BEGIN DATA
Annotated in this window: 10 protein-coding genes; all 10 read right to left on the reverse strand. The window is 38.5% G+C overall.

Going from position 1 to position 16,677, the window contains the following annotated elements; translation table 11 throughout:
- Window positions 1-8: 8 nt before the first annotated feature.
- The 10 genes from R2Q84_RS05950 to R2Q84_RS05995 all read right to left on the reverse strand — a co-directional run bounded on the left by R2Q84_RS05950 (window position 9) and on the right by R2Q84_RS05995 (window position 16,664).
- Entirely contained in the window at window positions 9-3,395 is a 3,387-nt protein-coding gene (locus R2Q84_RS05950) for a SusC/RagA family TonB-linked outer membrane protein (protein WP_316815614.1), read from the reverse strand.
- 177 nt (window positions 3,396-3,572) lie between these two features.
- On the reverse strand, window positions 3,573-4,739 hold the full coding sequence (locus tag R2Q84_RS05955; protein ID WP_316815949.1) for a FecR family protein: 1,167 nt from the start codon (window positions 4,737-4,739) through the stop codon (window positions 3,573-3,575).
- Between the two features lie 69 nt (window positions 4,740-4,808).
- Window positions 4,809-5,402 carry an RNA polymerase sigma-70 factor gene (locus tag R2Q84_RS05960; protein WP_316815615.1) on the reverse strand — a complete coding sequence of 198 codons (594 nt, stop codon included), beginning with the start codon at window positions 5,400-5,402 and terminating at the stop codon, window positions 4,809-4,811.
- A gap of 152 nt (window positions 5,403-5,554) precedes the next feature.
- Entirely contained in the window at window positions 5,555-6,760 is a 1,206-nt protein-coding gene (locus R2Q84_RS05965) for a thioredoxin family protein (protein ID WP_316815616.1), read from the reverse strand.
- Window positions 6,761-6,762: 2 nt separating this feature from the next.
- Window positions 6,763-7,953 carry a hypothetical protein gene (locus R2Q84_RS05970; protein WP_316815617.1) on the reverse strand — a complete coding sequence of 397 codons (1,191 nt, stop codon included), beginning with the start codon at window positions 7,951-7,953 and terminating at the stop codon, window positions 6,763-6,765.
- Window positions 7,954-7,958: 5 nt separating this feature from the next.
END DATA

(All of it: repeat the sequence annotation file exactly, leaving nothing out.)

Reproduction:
Annotated in this window: 10 protein-coding genes; all 10 read right to left on the reverse strand. The window is 38.5% G+C overall.

Going from position 1 to position 16,677, the window contains the following annotated elements; translation table 11 throughout:
- Window positions 1-8: 8 nt before the first annotated feature.
- The 10 genes from R2Q84_RS05950 to R2Q84_RS05995 all read right to left on the reverse strand — a co-directional run bounded on the left by R2Q84_RS05950 (window position 9) and on the right by R2Q84_RS05995 (window position 16,664).
- Entirely contained in the window at window positions 9-3,395 is a 3,387-nt protein-coding gene (locus R2Q84_RS05950) for a SusC/RagA family TonB-linked outer membrane protein (protein WP_316815614.1), read from the reverse strand.
- 177 nt (window positions 3,396-3,572) lie between these two features.
- On the reverse strand, window positions 3,573-4,739 hold the full coding sequence (locus tag R2Q84_RS05955; protein ID WP_316815949.1) for a FecR family protein: 1,167 nt from the start codon (window positions 4,737-4,739) through the stop codon (window positions 3,573-3,575).
- Between the two features lie 69 nt (window positions 4,740-4,808).
- Window positions 4,809-5,402 carry an RNA polymerase sigma-70 factor gene (locus tag R2Q84_RS05960; protein WP_316815615.1) on the reverse strand — a complete coding sequence of 198 codons (594 nt, stop codon included), beginning with the start codon at window positions 5,400-5,402 and terminating at the stop codon, window positions 4,809-4,811.
- A gap of 152 nt (window positions 5,403-5,554) precedes the next feature.
- Entirely contained in the window at window positions 5,555-6,760 is a 1,206-nt protein-coding gene (locus R2Q84_RS05965) for a thioredoxin family protein (protein ID WP_316815616.1), read from the reverse strand.
- Window positions 6,761-6,762: 2 nt separating this feature from the next.
- Window positions 6,763-7,953 carry a hypothetical protein gene (locus R2Q84_RS05970; protein WP_316815617.1) on the reverse strand — a complete coding sequence of 397 codons (1,191 nt, stop codon included), beginning with the start codon at window positions 7,951-7,953 and terminating at the stop codon, window positions 6,763-6,765.
- Window positions 7,954-7,958: 5 nt separating this feature from the next.